With weeks of shelter-in-place orders issued around the state due to the Coronavirus, many families have found themselves faced with another crisis, a shortage of food in their homes. To help people with food insecurities, Oklahoma Baptist churches across the state have been using hunger funds from the Edna McMillan State Missions Offering to provide much-needed relief. Churches have accessed the funds which were disbursed through the Oklahoma Baptists Chaplaincy office.
Don Williams, chaplaincy ministry partner, said it’s another example of Oklahoma Baptists taking action in a time of trouble.
“It always amazes me that when a crisis occurs, Oklahoma Baptists rise up to penetrate darkness,” Williams said. “Churches throughout Oklahoma have risen to the challenge. I am thankful that Oklahoma Baptists gave, so we can provide nearly $100,000 to help reach communities with the Gospel while also meeting physical needs.”
Several churches partnered with local school systems to distribute meals to Oklahomans in need. Duke, First Pastor David Wilson explained, “I contacted the superintendent of our school. He used the money to provide meals for the people of our community. This helped families who were hurt by school being cancelled. A great deal for a little community like ours.”
Altus, Martha Road Pastor Kevin Baker gave details of how the church has been meeting needs in Altus. “We were able to partner with the Altus Public school system,” he said. “We have given money to the school, and they have used that to buy extra food, fruits and vegetables and snacks that they have given to the kids. Through the first five weeks we have fed 66,148 meals.”
Ada, First deacon chairman Kevin Bell said his church distributed more than 500 meals through the school system, and they have worked to provide relief to frontline healthcare workers.
“We have two healthcare facilities that we serve evening meals to two healthcare facilities once a week,” Bell said. “All the restaurants here close at 8 p.m., so the night shift doesn’t have a way to eat supper. We’ve done sack lunches once a week for the last five weeks.”
Rusty Gunn, pastor of Sand Springs, Church That Matters, detailed how his church leveraged a restaurant the church had recently acquired to feed at-risk people in that community.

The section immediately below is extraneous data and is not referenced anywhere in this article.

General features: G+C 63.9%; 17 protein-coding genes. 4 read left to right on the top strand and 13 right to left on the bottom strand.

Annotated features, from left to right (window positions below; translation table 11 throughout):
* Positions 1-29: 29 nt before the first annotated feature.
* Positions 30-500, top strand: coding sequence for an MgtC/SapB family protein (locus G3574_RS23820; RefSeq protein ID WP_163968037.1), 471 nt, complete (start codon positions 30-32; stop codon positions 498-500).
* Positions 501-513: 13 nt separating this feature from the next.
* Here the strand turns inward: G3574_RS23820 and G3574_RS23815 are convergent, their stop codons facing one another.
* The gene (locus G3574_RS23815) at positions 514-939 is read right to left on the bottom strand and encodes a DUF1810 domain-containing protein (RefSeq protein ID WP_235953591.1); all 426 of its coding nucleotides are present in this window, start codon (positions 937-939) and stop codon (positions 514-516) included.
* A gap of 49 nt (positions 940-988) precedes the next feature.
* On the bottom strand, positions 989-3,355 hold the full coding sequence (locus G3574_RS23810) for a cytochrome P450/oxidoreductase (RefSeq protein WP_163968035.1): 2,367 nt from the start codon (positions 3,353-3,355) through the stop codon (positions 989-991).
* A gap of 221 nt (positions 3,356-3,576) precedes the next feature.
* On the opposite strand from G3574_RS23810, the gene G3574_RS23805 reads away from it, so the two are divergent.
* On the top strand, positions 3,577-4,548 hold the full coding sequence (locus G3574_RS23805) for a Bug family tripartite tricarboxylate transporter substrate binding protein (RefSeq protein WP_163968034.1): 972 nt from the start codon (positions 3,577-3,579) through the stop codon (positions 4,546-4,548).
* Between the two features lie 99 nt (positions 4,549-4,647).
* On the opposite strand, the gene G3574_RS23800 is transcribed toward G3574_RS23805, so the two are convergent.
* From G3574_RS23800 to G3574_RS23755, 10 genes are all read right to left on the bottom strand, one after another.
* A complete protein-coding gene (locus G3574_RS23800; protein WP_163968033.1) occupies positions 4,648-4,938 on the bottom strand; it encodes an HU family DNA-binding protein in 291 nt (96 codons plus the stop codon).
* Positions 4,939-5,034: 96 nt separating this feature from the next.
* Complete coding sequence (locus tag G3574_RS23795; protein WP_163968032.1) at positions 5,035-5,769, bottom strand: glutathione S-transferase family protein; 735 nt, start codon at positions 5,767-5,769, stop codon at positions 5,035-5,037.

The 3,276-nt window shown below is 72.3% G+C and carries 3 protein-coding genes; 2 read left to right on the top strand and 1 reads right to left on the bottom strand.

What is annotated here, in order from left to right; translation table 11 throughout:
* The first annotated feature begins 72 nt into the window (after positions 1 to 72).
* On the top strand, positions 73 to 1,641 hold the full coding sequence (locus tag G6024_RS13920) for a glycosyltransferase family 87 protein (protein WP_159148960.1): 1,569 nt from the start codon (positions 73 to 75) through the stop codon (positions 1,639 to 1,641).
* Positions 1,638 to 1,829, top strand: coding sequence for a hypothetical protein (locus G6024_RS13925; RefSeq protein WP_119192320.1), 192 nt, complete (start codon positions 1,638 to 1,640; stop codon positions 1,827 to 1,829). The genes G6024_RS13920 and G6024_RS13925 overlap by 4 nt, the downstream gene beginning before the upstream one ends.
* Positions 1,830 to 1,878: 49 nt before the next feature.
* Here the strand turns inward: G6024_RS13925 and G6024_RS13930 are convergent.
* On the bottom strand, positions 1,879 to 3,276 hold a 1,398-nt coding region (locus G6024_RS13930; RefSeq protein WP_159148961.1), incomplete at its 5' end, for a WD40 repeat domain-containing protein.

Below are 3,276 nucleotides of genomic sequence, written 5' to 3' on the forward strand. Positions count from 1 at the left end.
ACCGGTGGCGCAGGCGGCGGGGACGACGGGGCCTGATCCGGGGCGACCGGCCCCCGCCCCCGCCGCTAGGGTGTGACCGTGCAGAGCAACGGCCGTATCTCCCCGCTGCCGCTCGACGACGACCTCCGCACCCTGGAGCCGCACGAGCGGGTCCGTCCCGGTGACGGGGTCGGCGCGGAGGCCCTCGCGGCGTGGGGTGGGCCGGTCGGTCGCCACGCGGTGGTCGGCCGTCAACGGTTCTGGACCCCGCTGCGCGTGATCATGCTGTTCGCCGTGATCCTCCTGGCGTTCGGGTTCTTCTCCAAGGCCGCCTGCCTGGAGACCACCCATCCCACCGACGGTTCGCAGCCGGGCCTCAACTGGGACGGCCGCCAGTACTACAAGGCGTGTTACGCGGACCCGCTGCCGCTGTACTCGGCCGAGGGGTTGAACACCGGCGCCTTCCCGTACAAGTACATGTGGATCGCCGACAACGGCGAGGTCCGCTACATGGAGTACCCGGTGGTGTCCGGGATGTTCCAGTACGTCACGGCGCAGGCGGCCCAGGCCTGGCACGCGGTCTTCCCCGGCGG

“Using hunger funds, we were able to feed kids and senior adults for free in this time of crisis,” Gunn said. “We have fed over 20,000 meals in the last five weeks. We’ve done the Coney dogs, but we have also partnered with other places to purchase other food, so we could have a variety of menu each day.”
Since March 23, Mission OKC has delivered 27,000 hot meals and 800 grocery boxes to homes of families living in poverty across Oklahoma City. Chad Clement, senior pastor of Mission OKC, said his church has seen a lot of future ministry opportunity come from the food distribution.
“We have heard so many different moms say things like, ‘I have 11 kids in our home, and we had no idea how were going to be able to feed them.’ And we have made a lot of contacts over the last few weeks that we plan to follow up on this summer,” Clement said.
Alan Quigley, associate executive director for Oklahoma Baptists’ Church Resources Group, observed that churches serving in economically-depressed areas of the state have stepped up to feed the young and old alike.
“I recently learned that Jeanie Usler, the pastor’s wife at Wynona, First, saw a need in her community, and she led the church to serve between 70-80 people every week at least one hot meal,” Quigley said. “Small churches and large churches alike have stepped up to feed the hungry through Oklahoma Baptists Hunger Funds that were and are raised through the State Missions Offering every September.”
Other churches that have used the hunger funds are Lexington, First; Albion, First and Cartwright, First.
For more information about State Missions Offering Hunger Funds, contact Don Williams at email@example.com.